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After the final review of Housing Alternative Project, I spent free time watching a cute animated movie “Bee Movie.” Though it is an animated comedy film, it pointed out an important hypothesis that if there is no insect pollinating honey, the chain of the entire ecological cycle will be destroyed. Whilst, Einstein had said, “If the bee disappeared off the face of the Earth, man would only have four years left to live.”

It doesn’t seem to relate to urban design. However, during the development of the city, since the 1990s, beekeepers have observed the sudden declining proportion of bees around the world. This situation also is known as Colony Collapse Disorder (CCD). In 2015 UK Pavilion of Milan EXPO, a famous artist, Wolfgang Buttress also reminded people that the disappearance of bees could seriously affect human lives. The work of Wolfgang Buttress was developed by the concept of a beehive. The simulation represented their living environment and how technology can help these black-and-yellow friends to survive whilst boosting of city development. Though it’s been for 4 years, the UK pavilion is still one of the most impressive places when I visited Milan EXPO.

Nowadays, not only the UK but also the U.S. attempts to design a city which is friendly for butterflies. As another distributor of pollination, the population of butterflies are also declining. In this spring, there’s a prototype ‘vertical meadow’ designed by the Brooklyn-based architecture and design research group, Terreform One. It contained a double-skin system. The central inner space allows butterflies to gestate and back to local surroundings.

It’s defined as a major transformation to create a butterfly-friendly environment that could also envelop a building. If the prototype can be worked on each place in a city, the proportion of these pollinators won’t be threatened by a city. On the other hand, Katie-Lyn Bunney, an education coordinator for the Monarch Joint Venture also stated that lots of green spaces such as parks and gardens can offer habitats for pollinators. Both environmental institutes and architects are now cooperating in building a butterfly-friendly environment in a city now in America.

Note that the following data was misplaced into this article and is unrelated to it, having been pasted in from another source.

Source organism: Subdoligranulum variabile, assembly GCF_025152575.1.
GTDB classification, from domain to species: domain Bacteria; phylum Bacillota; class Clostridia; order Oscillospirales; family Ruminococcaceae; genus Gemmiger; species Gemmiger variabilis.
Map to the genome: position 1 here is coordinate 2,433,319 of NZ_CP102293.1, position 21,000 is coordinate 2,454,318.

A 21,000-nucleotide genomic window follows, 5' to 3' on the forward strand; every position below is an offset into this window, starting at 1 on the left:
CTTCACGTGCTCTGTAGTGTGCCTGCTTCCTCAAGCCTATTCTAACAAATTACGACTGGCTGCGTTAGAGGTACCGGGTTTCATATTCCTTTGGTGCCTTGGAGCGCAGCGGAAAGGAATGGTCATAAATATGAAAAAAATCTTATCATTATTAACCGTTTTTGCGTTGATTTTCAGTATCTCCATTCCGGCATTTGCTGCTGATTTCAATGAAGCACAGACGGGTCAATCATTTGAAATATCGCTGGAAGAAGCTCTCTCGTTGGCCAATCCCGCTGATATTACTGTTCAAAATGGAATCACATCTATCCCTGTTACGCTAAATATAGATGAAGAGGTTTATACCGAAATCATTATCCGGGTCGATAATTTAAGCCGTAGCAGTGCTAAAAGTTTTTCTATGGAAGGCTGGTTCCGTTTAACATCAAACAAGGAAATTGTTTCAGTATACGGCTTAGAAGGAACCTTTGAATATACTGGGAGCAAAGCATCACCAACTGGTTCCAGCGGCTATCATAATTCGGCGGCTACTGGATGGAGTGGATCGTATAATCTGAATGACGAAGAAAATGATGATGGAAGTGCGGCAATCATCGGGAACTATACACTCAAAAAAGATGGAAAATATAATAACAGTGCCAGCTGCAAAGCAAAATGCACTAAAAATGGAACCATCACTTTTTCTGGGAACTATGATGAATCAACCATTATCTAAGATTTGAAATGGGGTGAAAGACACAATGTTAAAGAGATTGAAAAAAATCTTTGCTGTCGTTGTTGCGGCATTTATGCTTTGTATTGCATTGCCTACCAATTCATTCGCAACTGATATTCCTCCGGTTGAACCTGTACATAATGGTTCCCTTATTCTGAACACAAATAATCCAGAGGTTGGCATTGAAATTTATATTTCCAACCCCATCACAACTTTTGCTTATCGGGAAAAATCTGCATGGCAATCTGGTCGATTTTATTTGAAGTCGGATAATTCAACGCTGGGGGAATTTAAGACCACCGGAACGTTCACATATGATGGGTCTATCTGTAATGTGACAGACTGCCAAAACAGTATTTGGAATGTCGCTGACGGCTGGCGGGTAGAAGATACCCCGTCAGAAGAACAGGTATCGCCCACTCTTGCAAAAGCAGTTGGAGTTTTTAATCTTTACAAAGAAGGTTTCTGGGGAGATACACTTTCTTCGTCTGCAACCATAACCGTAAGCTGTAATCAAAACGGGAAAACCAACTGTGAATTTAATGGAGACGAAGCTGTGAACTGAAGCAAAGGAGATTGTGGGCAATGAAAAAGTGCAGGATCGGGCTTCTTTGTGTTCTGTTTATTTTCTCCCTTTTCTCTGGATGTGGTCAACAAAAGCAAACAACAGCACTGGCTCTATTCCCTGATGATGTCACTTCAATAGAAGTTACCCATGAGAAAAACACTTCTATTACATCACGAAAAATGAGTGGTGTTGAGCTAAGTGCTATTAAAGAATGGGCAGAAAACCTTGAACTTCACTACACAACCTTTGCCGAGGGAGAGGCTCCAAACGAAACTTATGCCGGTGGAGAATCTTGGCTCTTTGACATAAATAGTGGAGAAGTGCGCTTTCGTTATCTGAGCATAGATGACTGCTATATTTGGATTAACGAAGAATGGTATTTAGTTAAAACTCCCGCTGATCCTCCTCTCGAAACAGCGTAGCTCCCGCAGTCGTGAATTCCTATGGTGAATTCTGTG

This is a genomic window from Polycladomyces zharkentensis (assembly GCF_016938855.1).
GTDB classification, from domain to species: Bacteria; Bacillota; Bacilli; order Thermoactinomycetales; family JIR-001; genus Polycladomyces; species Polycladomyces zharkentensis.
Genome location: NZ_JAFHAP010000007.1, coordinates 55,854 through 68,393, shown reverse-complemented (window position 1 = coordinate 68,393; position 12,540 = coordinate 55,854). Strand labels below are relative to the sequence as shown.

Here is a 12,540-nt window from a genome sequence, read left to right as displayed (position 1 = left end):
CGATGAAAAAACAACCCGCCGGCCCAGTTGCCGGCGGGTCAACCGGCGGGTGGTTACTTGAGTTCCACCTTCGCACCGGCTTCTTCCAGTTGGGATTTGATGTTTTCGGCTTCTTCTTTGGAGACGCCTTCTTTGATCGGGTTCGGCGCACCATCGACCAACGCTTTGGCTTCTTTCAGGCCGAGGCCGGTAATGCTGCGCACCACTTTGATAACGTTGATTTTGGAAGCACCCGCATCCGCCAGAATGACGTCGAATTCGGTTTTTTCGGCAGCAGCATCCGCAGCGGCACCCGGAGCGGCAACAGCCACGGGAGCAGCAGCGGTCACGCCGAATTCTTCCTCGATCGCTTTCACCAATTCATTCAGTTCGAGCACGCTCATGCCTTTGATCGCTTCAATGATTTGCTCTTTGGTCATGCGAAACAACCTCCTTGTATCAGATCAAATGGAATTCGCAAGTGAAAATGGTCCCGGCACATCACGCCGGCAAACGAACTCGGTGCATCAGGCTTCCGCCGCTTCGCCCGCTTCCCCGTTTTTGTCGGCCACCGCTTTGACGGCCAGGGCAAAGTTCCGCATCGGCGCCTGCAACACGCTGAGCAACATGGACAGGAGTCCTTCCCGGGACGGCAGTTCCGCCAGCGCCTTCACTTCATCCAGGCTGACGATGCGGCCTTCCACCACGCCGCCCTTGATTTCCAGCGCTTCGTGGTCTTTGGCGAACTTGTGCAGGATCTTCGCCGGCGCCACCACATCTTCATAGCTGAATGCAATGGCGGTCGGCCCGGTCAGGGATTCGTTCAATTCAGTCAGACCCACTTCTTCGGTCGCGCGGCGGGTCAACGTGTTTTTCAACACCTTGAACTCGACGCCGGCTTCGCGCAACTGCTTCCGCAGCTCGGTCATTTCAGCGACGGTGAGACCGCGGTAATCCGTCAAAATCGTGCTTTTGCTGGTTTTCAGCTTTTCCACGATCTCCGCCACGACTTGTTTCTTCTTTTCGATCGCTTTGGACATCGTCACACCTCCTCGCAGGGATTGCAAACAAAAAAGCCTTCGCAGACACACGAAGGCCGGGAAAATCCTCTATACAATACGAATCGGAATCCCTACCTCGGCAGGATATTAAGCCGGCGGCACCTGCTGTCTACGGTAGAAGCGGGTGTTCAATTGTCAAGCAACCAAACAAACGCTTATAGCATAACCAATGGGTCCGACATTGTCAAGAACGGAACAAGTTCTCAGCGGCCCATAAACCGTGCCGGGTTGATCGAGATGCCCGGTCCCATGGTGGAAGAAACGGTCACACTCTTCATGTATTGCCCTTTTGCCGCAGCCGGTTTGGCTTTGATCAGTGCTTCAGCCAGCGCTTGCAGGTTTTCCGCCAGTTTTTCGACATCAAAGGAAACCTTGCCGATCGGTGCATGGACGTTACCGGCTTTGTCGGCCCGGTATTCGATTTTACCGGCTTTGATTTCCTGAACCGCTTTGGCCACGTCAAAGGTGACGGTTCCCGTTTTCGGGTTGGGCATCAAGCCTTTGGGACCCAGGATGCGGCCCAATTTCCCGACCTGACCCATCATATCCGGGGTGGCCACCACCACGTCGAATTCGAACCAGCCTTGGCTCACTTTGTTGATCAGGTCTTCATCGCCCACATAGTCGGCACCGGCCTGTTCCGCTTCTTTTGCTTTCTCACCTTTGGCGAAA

They hope their endeavor could help these pollinators whilst bringing opportunities of education and live, work, learn, play, or pray to exist green spaces in a city.


References:

Cooperhewitt.org. (2019). Nature—Cooper Hewitt Design Triennial | Cooper Hewitt, Smithsonian Design Museum. [online] Available at: https://www.cooperhewitt.org/channel/nature/ [Accessed 19 May 2019].

TERREFORM ONE. (2019). Monarch Sanctuary — TERREFORM ONE. [online] Available at: https://terreform.com/monarch-sanctuary [Accessed 19 May 2019].

Wowlavie.com. (2019). 蜂蜂相連到天邊 米蘭世博英國館提醒世界:蜜蜂即將消失 – LaVie 設計改變世界. [online] Available at: https://www.wowlavie.com/city_unit.php?article_id=AE1500952 [Accessed 19 May 2019].

School of Architecture
Planning and Landscape
Newcastle upon Tyne
Tyne and Wear, NE1 7RU

Tel: 0191 208 6509

Email: nicola.rutherford@ncl.ac.uk


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